SOLO Taxonomy: some Key Points
SOLO models how learning develops and the qualitative aspects of this development.
When we learn a new topic we start near the bottom of the taxonomy (however bright we are),
and as our learning improves we climb the taxonomy, adding detail but also relations.
SOLO can be used to specify acceptable or unacceptable levels of performance in suitable
tasks and subject areas.
Experts structure their understanding around principles rather than around topics
“Expertise is not just knowing more. Experts structure or organise their knowledge around
Deep subject principles, and understand the conditions when these principles apply.
Their memory is indexed so that relevant knowledge can be retrieved. When solving
a problem they look to see what conditions apply, and so retrieve all the information that
is relevant to that task. They don’t need to search the whole of their permanent memory.
That is, they can transfer their knowledge, which makes it fully ‘functional’”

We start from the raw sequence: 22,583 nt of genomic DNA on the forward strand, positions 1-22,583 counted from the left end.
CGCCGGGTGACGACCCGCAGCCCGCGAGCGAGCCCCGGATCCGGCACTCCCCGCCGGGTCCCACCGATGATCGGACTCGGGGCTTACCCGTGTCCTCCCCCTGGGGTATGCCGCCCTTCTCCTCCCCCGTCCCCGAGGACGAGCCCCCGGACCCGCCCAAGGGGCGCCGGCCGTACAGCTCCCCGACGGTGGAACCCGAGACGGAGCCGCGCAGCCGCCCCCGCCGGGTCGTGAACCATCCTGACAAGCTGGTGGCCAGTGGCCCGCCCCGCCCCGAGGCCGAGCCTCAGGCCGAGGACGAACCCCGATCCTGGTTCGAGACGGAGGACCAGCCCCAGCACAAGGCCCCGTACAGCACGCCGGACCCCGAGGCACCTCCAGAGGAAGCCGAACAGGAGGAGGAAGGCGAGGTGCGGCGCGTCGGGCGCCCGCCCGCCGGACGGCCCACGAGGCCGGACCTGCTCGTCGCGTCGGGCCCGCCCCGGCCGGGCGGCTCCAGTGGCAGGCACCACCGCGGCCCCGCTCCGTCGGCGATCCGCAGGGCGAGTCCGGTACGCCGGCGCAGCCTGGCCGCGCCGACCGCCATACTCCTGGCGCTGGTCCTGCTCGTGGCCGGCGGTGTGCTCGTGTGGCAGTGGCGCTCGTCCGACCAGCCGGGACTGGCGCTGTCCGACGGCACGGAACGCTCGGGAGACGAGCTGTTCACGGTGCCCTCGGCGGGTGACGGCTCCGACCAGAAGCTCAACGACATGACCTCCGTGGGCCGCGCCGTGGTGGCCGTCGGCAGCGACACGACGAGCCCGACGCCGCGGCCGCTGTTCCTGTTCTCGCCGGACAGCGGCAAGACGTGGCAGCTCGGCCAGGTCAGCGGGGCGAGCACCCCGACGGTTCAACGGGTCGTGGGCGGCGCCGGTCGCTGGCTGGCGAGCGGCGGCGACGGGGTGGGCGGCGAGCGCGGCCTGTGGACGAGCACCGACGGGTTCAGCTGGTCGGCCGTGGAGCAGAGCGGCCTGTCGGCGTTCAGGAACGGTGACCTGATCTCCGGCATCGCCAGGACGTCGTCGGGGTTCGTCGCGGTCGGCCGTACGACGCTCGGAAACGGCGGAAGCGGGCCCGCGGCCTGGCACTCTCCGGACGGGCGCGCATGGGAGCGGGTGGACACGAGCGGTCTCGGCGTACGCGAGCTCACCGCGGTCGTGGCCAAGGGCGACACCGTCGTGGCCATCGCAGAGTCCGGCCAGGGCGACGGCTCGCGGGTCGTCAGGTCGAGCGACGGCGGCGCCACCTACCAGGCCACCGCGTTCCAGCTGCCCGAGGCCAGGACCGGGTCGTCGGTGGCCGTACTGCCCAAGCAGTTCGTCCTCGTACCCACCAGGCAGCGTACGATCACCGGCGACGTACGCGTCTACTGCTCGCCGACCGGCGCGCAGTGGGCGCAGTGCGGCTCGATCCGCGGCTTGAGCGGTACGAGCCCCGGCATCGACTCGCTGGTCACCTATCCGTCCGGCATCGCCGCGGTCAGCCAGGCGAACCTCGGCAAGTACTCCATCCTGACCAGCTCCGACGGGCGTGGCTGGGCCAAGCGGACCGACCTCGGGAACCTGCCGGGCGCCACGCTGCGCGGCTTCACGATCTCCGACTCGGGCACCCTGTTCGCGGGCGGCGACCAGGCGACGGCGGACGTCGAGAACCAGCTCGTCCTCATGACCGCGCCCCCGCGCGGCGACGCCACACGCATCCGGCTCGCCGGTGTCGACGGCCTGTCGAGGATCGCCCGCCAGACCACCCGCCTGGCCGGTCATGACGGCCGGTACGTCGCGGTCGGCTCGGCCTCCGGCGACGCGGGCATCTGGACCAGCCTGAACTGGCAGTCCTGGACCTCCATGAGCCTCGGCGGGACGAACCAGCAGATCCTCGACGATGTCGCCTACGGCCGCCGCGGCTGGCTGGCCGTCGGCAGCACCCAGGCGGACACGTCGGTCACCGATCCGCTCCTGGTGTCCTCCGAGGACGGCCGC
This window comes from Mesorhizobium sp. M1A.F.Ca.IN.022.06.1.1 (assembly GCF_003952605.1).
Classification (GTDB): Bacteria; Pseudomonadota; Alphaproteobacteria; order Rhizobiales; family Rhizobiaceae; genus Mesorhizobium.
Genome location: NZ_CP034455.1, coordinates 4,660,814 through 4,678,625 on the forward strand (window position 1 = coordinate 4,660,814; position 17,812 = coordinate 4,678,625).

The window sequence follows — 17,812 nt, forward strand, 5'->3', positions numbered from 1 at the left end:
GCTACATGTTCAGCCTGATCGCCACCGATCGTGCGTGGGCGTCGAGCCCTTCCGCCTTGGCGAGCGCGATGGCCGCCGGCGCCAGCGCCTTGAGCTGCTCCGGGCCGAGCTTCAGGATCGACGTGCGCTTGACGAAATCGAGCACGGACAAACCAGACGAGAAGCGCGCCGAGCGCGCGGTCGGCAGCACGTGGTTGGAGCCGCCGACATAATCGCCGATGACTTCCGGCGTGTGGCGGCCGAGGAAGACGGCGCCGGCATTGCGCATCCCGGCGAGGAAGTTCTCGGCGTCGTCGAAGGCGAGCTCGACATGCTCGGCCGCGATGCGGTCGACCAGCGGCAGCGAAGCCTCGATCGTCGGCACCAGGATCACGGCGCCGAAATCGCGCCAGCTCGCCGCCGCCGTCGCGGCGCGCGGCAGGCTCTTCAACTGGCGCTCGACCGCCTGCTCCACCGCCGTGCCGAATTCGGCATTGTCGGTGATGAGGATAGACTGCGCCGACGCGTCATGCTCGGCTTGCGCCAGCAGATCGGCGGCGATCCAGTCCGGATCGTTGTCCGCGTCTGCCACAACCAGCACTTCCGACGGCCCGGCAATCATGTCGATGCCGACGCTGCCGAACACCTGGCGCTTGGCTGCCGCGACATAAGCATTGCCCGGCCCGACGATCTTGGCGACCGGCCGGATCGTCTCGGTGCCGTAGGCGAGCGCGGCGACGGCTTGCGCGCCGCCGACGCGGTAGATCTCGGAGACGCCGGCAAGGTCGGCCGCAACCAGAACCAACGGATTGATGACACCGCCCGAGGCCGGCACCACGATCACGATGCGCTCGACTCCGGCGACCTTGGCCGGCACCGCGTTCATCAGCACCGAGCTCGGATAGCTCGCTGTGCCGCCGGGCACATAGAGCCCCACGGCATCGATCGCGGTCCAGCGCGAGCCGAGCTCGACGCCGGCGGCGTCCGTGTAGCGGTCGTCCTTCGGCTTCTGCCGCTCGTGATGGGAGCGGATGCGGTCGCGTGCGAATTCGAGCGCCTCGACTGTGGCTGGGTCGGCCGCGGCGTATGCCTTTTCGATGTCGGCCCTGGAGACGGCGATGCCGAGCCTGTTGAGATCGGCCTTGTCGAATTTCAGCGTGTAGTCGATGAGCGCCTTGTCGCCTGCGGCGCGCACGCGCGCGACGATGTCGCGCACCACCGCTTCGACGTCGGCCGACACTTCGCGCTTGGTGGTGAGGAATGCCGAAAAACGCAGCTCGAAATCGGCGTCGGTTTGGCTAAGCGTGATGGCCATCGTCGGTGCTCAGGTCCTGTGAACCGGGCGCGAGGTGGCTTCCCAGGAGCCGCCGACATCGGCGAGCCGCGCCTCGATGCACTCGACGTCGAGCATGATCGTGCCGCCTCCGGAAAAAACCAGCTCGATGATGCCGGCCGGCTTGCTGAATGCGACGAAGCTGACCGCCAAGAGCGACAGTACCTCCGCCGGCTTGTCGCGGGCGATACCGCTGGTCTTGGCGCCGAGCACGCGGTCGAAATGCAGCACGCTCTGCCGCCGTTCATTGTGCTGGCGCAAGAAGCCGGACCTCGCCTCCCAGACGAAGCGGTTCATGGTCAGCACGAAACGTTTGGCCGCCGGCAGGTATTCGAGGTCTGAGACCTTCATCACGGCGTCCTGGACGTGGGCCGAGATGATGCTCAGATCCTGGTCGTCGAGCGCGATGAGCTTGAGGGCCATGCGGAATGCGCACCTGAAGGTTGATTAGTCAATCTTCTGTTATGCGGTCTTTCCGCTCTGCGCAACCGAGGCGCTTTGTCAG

(Bransford, 2000, p.24)
Hence the importance of teaching core principles that underpin the structure of a topic –
this enables the learner to transfer their learning to entirely new contexts.
SOLO: Structure of the Observed Learning Outcome
Base with
minimal age
Consistency &
Formal Operations
(16+ years)
Maximal: cue +
relevant data +
Interrelations +
Deduction and
induction. Can
generalize to
situations not
resolved. No felt need
to give closed decisions
– conclusions held
open, or qualified to
Logically possible
(13-15 years)
High: cue +
Relevant data +
Induction. Can
generalize within
given or
context using
related aspects
No inconsistency within
the given system, but
since closure is unique
so inconsistencies may
occur when he goes
outside the system
Middle Concrete
(10-12 years)
Medium: cue +
Isolated relevant
Can “generalize” only in terms of a few
limited and independent aspects. Often
inconsistent and variable conclusions made
Core Principle 8: The development of expertise requires
deliberate practice